image file: c9qm00259f-f5.tif
Fig. 5 (a) Five CV curves of LTO QDs/CFs at 1 mV s−1, (b) comparison of CV curves between LTO and LTO QDs/CFs at 0.5 mV s−1, and (c) cycling performance at 1C (1C = 175 mA g−1).

From the average capacity of ten cycles in Fig. 6a, the reversible specific capacities of the LTO QDs/CFs can deliver 191, 181.9, 173.6 and 162.2 mA h g−1 at the rate of 0.2, 0.5, 1 and 5C, and the corresponding capacities of bare LTO are 167.5, 157.4, 146.5 and 133.2 mA h g−1, respectively. Whereas, with the current rate increasing from 0.2 to 40C, the difference of the capacity between bare LTO and LTO QDs/CFs becomes larger, as shown in Fig. 6b. At the high current densities of 10, 20 and 40C, the specific capacities of LTO decrease rapidly and the values are 115.4, 92.1 and 62.4 mA h g−1, and the capacity is no longer stable in a numerical range at the rate of 40C. When the current density recovers to 0.5C, the discharge capacity of LTO only reverts to 87.1% of the initial capacity. For LTO QDs/CFs, the capacities of 149.4, 138.2 and 117.1 mA h g−1 can be kept at high current densities of 10, 20 and 40C. Even though the current density comes back to 0.5C, the reversible capacity of 169.1 mA h g−1 could still be restored and the capacity retention is as high as 92.96%. Moreover, comparing the charge and discharge curves of the LTO QDs/CFs and LTO at stepwise current rates in Fig. 6c and d, both materials reveal a broad and stable voltage platform near 1.5 V. However, the LTO QDs/CFs material still maintains an elongated charge and discharge plateau at the extremely high current density of 40C when the voltage platform of LTO has been deformed at 20C, which indicates that the composite possesses higher utilization efficiency and smaller electrochemical polarization.


image file: c9qm00259f-f6.tif
Fig. 6 Rate performances (a), capacity contrast diagram at different rates (b), and charge–discharge curves of LTO QDs/CFs (c) and bare LTO particles (d).

Hence, the electrochemical performances of LTO QDs/CFs are more excellent, especially the specific capacity and cycling property at high current rates. The excellent performances of the LTO QDs/CFs material benefit from the addition of 3D CFs; the carbon frameworks with a three-dimensional porous structure provide a solid conductive matrix for Li4Ti5O12. Additionally, the 3D CFs can induce the formation of LTO QDs with ultrasmall size, which effectively increases the electrode/electrolyte contact areas and reduces the diffusion distance of Li+ in LTO, thus facilitating the high-efficiency diffusion of Li+. Table 1 summarizes the electrochemical performances of some previously reported LTO-based anode materials for LIBs, which suggests that the as-prepared LTO QDs/CFs have nice lithium storage performances.

Table 1 Comparison of the electrochemical performances of LTO treated with different modification methods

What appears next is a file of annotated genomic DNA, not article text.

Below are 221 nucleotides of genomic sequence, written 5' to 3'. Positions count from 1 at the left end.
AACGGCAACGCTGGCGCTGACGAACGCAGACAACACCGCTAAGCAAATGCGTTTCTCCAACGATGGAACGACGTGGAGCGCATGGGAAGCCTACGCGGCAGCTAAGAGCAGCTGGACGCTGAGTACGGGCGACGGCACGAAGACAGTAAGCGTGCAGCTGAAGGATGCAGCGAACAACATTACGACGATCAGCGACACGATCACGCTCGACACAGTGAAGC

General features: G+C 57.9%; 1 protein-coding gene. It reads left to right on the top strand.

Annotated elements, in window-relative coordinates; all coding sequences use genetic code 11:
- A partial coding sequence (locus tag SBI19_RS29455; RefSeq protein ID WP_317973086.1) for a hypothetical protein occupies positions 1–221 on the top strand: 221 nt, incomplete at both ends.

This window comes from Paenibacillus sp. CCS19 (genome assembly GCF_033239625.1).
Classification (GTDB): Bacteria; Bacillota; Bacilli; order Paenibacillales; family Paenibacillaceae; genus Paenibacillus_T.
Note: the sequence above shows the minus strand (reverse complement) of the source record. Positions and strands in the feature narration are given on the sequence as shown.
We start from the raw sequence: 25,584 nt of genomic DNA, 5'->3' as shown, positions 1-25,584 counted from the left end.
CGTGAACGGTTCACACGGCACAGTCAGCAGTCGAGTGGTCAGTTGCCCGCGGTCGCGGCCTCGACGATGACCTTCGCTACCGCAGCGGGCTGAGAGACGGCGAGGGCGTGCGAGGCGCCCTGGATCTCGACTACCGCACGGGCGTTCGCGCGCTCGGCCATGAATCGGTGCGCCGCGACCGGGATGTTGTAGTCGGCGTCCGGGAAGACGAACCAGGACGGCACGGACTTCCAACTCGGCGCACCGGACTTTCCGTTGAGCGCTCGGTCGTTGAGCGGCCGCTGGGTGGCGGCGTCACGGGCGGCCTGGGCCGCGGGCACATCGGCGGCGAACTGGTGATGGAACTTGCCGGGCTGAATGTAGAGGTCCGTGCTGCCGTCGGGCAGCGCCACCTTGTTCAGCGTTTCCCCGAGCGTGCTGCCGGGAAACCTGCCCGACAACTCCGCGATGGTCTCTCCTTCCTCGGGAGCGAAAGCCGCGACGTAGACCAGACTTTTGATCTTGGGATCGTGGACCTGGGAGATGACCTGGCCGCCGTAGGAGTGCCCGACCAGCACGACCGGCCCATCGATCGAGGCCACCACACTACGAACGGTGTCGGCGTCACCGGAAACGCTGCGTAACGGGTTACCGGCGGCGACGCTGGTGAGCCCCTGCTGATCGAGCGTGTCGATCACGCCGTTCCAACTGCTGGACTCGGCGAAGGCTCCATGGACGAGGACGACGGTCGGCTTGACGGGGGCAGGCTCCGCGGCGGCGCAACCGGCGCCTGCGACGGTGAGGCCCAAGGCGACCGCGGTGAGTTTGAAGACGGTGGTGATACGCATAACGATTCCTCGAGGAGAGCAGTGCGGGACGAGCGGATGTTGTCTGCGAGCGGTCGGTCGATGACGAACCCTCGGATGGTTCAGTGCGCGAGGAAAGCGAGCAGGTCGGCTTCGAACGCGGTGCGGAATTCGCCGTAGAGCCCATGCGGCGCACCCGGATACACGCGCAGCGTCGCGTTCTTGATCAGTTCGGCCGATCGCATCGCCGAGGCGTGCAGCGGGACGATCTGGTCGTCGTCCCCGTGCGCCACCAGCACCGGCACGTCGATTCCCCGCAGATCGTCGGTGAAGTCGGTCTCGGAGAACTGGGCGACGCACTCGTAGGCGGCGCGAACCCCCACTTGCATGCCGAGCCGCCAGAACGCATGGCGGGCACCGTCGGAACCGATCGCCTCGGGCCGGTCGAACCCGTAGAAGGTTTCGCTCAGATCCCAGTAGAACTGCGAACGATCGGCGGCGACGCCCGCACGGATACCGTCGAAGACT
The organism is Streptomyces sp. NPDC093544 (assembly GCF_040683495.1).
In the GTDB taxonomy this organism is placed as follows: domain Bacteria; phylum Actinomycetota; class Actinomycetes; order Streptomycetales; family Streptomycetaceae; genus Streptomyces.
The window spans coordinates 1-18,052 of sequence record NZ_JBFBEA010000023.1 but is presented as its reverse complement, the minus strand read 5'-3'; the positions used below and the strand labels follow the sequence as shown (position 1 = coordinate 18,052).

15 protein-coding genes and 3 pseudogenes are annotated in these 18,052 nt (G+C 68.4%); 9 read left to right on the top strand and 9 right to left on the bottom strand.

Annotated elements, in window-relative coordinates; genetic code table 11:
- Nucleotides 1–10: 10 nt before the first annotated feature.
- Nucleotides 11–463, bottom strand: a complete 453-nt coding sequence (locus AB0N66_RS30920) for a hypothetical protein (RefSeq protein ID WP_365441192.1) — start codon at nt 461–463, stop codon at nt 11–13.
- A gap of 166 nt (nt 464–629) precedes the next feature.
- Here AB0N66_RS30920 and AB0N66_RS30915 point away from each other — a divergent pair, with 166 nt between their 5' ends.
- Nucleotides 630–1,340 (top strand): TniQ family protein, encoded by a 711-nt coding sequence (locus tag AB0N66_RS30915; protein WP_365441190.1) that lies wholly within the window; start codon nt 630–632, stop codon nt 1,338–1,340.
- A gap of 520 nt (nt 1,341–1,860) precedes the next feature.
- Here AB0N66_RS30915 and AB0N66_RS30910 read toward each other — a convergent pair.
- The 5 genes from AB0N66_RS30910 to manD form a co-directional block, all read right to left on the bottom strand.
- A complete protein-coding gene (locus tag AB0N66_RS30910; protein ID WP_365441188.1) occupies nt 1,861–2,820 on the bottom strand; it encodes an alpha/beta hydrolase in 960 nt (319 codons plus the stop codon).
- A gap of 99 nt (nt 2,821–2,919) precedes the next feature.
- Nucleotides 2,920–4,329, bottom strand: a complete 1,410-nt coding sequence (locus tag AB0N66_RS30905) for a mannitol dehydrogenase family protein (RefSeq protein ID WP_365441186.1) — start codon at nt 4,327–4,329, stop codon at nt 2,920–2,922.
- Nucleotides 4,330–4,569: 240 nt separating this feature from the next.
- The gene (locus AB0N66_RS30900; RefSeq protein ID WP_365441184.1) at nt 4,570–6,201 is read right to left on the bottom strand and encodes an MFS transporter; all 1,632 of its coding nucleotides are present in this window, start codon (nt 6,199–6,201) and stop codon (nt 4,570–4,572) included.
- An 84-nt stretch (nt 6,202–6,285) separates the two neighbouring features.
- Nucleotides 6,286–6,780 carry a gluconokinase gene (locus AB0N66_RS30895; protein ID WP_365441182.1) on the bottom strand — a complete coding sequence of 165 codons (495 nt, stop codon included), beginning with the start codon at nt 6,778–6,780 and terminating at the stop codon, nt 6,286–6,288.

Materials Rate (C) Cycles (n) Capacity (mA h g−1) Rate capability (mA h g−1) Ref.
LTO/CS 0.5 100 142.63 ≈165 at 0.1C, ≈115 at 20C 201835
LTO-B 2 100 108.0 142 at 0.5C, 85 at 6.0C 201536
HLTOM 30 1000 101.5 177 at 0.5C, 115 at 10C 201737
LTO/C-PR 5 100 136 ≈155 at 0.2C, ≈135 at 10C 201638
LTO-ScMeOH 1 400 134.9 155.6 at 4C, 79.7 at 20C 201339
Li4Ti4.99Ru0.01O12 1 50 146 141 at 1C, 106 at 20C 20118
C-Coated LTO 1 100 160 165 at 1C, 159 at 10C 201140
Mesoporous LTO powder 0.5 300 150 132 at 5C, 100 at 10C 201541
LTO/C 0.2 1000 152 ≈140 at 5C, ≈123 at 10C 201342
CN-LTO-NMS 1 1000 143 138 at 4C, 126 at 10C 201143
LTO QDs/CFs 1 100 165.4 191 at 0.2C, 149.4 at 10C This work
138.2 at 20C


Fig. 7 displays the electrochemical impedance spectroscopy (EIS) of LTO QDs/CFs and bare LTO; the impedance spectra are composed of two parts: the semicircle in the high-frequency region, which represents the charge transfer impedance between the electrode and the electrolyte; and the diagonal line in the low frequency region, which is related to the solid phase diffusion of Li+ in the electrode material.44 The semicircle diameter of the LTO QDs/CFs is obviously smaller than that of the bare LTO, indicating that the addition of 3D CFs greatly improves the conductivity of the electrode material, so as to improve the performance.


image file: c9qm00259f-f7.tif
Fig. 7 Electrochemical impedance spectra of bare LTO particles and LTO QDs/CFs.

4. Conclusions

In summary, Li4Ti5O12 quantum dots/carbon composites are designed to improve the lithium storage performances of Li4Ti5O12, and Li4Ti5O12 quantum dots with a size of 5 nm uniformly loaded on 3D carbon frameworks have been obtained. It was found that 3D carbon frameworks can tailor the formation of Li4Ti5O12 quantum dots due to the fact that their abundant active sites can provide more nucleation sites. Benefitting from the 3D conductive carbon networks and quantum-sized LTO, as an anode material for LIBs, the LTO QDs/CFs composite exhibited superior cycling stability and rate properties. The capacity retention of the composite can reach 93.87% after 200 cycles at 1C and the discharge capacity of 138.2 mA h g−1 is obtained even at a large current density of 20C, suggesting that the LTO QDs/CFs may be a promising battery material for LIBs. Significantly, this work provides a new idea for the preparation of quantum dots/carbon composites, which may facilitate the development of novel nano functional materials.

Conflicts of interest

There are no conflicts to declare.

Acknowledgements

This work was financially supported by Young Elite Scientists Sponsorship Program by CAST (2017QNRC001), China Postdoctoral Science Foundation (2017M6203552), the National Natural Science Foundation of China (51622406 and 21673298), the National Key Research and Development Program of China (2017YFB0102000 and 2018YFB0104200), Hunan Provincial Science and Technology Plan (2017TP1001 and 2016TP1009) and Project of Postdoctoral Innovative Talents (BX201600192).